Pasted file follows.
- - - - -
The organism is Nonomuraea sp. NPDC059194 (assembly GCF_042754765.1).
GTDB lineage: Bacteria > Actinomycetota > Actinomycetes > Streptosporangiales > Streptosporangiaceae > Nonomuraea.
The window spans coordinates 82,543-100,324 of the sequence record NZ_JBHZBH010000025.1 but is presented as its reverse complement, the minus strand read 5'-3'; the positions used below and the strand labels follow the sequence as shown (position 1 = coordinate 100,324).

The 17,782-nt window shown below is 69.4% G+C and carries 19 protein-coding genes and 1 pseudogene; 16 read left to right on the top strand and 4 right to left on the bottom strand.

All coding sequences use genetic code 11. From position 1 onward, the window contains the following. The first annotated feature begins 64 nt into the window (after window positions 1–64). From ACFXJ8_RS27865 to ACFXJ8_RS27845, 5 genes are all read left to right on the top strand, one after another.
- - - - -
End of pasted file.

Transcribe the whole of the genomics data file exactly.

The organism is Nonomuraea sp. NPDC059194 (assembly GCF_042754765.1).
GTDB lineage: Bacteria > Actinomycetota > Actinomycetes > Streptosporangiales > Streptosporangiaceae > Nonomuraea.
The window spans coordinates 82,543-100,324 of the sequence record NZ_JBHZBH010000025.1 but is presented as its reverse complement, the minus strand read 5'-3'; the positions used below and the strand labels follow the sequence as shown (position 1 = coordinate 100,324).

The 17,782-nt window shown below is 69.4% G+C and carries 19 protein-coding genes and 1 pseudogene; 16 read left to right on the top strand and 4 right to left on the bottom strand.

All coding sequences use genetic code 11. From position 1 onward, the window contains the following. The first annotated feature begins 64 nt into the window (after window positions 1–64). From ACFXJ8_RS27865 to ACFXJ8_RS27845, 5 genes are all read left to right on the top strand, one after another.